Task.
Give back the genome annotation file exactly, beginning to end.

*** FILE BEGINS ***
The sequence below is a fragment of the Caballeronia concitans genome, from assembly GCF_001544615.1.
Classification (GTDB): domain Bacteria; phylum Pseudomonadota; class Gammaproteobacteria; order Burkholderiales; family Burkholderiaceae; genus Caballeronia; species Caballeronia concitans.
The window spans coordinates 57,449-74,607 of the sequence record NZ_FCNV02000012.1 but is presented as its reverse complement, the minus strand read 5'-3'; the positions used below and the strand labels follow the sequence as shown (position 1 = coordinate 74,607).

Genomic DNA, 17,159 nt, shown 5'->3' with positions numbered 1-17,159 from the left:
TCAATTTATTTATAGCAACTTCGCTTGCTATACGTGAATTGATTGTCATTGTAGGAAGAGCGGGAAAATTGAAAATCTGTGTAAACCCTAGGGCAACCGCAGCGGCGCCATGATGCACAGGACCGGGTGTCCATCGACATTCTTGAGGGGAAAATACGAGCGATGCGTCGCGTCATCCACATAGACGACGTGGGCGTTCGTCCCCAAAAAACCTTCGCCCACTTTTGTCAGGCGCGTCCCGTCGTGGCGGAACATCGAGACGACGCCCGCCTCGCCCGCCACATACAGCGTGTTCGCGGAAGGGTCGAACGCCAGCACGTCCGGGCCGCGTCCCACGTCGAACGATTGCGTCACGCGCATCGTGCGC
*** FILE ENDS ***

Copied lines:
The sequence below is a fragment of the Caballeronia concitans genome, from assembly GCF_001544615.1.
Classification (GTDB): domain Bacteria; phylum Pseudomonadota; class Gammaproteobacteria; order Burkholderiales; family Burkholderiaceae; genus Caballeronia; species Caballeronia concitans.
The window spans coordinates 57,449-74,607 of the sequence record NZ_FCNV02000012.1 but is presented as its reverse complement, the minus strand read 5'-3'; the positions used below and the strand labels follow the sequence as shown (position 1 = coordinate 74,607).

Genomic DNA, 17,159 nt, shown 5'->3' with positions numbered 1-17,159 from the left:
TCAATTTATTTATAGCAACTTCGCTTGCTATACGTGAATTGATTGTCATTGTAGGAAGAGCGGGAAAATTGAAAATCTGTGTAAACCCTAGGGCAACCGCAGCGGCGCCATGATGCACAGGACCGGGTGTCCATCGACATTCTTGAGGGGAAAATACGAGCGATGCGTCGCGTCATCCACATAGACGACGTGGGCGTTCGTCCCCAAAAAACCTTCGCCCACTTTTGTCAGGCGCGTCCCGTCGTGGCGGAACATCGAGACGACGCCCGCCTCGCCCGCCACATACAGCGTGTTCGCGGAAGGGTCGAACGCCAGCACGTCCGGGCCGCGTCCCACGTCGAACGATTGCGTCACGCGCATCGTGCGC